It was confusing living during all of those revolutions: fashion, feminism, hippie ideals, and the underground protests against the Vietnamese War, women’s rights like the right to work and to abortion, civil rights and changing mores.
Still, amid all the serious questions we still had to dress appropriately.
At Chamberlain I studied histories of fashion, furniture and architecture. My architecture professor was Mrs. Johnson O’Connor — we never used her first name due to the Emily Post forms of etiquette for addressing our elders at the time. She was the first woman to graduate from M.I.T. as an architect. We had a treasure trove of classical examples in the buildings of Boston.
Mr. William J. Meek was an editor at the Boston Globe and taught us what to read to become au courant. His wife Mrs. Meek taught us comportment and style: I remember that she was the only one ever to show me how socialites and debutants walked in the 1930’s. It was called the Debutant Slouch — imagine.
For my first practicum, I learned to fit French-made Kislav Gloves on ladies at Boston’s famous Jordan Marsh department story glove counter. It was an art! I learned to put my back into it: push the full length of the fingers into the curve of the hand, slide the paper thin kid-leather up to the elbow, and continually smoothing the leather into a supple, malleable texture.
The next Chamberlain event was the Junior Variety show. Since we were new to the world of fashion education, juniors were only expected to entertain the faculty with satire.
Our group skit got right to the point: a protest led by my classmate Mary Elaine Monty, now a professional actress, whose later roles included several Law and Order episodes. Our group of juniors adapted Barbra Streisand’s 1966 hit song from the Broadway play, I Can Get It For You Wholesale: Sam You Made The Pants Too Long! Instead we decided to spoof the song and also make fun of our headmistress: Miss NOONES You Made The Skirts Too Long!
However, at Chamberlain the hemline police insisted that the dress had to measured with rulers. After all, this was a conservative school for young girls, located in the conservative town of Boston. The hem must hit below the knee. It didn’t escape us that students of a fashion school should be more avant-gardes. But Miss Noones our director wasn’t going to change the rules; she believed, as did all the faculty, that the mini-skirt, the sky-high hemlines, were a fad, not a fashion revolution and a sign of the social upheaval. How wrong she was.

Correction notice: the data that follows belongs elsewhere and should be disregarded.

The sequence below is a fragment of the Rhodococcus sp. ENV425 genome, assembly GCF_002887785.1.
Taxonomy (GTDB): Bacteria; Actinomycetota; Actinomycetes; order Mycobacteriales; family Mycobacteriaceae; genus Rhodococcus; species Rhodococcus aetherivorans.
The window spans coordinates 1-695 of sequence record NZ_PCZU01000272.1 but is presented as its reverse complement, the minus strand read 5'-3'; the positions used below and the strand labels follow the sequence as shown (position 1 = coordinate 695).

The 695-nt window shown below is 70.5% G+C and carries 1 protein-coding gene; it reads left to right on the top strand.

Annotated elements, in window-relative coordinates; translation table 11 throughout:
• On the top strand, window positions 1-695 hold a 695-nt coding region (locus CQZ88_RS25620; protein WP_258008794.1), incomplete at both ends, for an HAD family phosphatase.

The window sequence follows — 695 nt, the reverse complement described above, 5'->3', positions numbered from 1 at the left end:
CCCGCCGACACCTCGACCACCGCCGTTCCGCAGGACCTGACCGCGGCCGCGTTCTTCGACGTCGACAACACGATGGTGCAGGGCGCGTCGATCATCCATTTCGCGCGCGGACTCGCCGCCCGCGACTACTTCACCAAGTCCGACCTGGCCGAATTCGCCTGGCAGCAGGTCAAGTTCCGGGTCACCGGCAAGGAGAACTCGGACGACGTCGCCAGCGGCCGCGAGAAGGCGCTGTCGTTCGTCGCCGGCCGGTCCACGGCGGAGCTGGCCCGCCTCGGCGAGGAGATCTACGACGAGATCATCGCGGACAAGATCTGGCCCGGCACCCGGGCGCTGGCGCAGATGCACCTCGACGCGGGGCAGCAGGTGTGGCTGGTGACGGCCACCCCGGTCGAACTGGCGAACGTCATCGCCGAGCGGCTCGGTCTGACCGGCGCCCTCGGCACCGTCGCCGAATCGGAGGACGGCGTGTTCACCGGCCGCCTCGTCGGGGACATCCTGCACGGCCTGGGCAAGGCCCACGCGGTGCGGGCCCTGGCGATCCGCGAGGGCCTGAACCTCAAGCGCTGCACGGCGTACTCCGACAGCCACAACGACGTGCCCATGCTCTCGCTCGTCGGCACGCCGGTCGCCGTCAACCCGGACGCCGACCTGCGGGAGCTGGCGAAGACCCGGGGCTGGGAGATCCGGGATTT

On weekends, when not going to mixers with college boys, we made the rounds of the Boston bars between our dorm and the University of Boston. Of course, we had a curfew! Midnight. That caused a lot of dangerous driving if you were out on a date or with a group of other students. Cars would come flying around curfew, landing on sidewalks or in the mall. Usually, the routine was to go to Alexander’s’ with white tablecloths, a big red number and a telephone on each table. Boys would call us and say what their table number was if the conversation went anywhere. The folk club Hungry I featured the early debut of Barbra Streisand, and the scene included the then-unknown Jefferson Airplane which I saw and admired Grace’s hippy chic. Boston had folk and jazz festivals, all very popular. The Beatles visited in 1966.
At Chamberlain I knew one student who would slip down to the Combat Zone, considered a place where nice girls did not go. Located downtown on Washington Street, it was known for adult entertainment and roving prostitutes. She told me tales of public indecency, but in retrospect it was all very innocent. Still, the Combat Zone to this day remains a hallmark of downtown Boston.
Then there was the “Musical Virgins” weekend.
My high school friend, Dick Pierce, called me from Rutgers. He suggested that I gather eight Chamberlain girls for a weekend with he and eight fellow Alpha-Sigma-Phi brothers for a weekend at Rutgers. So the Chamberlains flew the Boston Shuttle to New York JFK Airport to attend.
Our weekend started out pretty formally when the guys escorted us very ceremonially into their candle-lit and oaken dining room. A toga party followed, spilling beer everywhere. Then we changed dates. We all slept in one hotel room so nothing was happening in bed — most of us had passed out. The next day we went to the football game, changed partners again for the party afterwards, and spent the night in the same room.
Dick called later and told us our new nickname. We had many more invites and visits from them because they thought we were “cool.” The prim and proper Class of ’66 Chamberlain girls had arrived!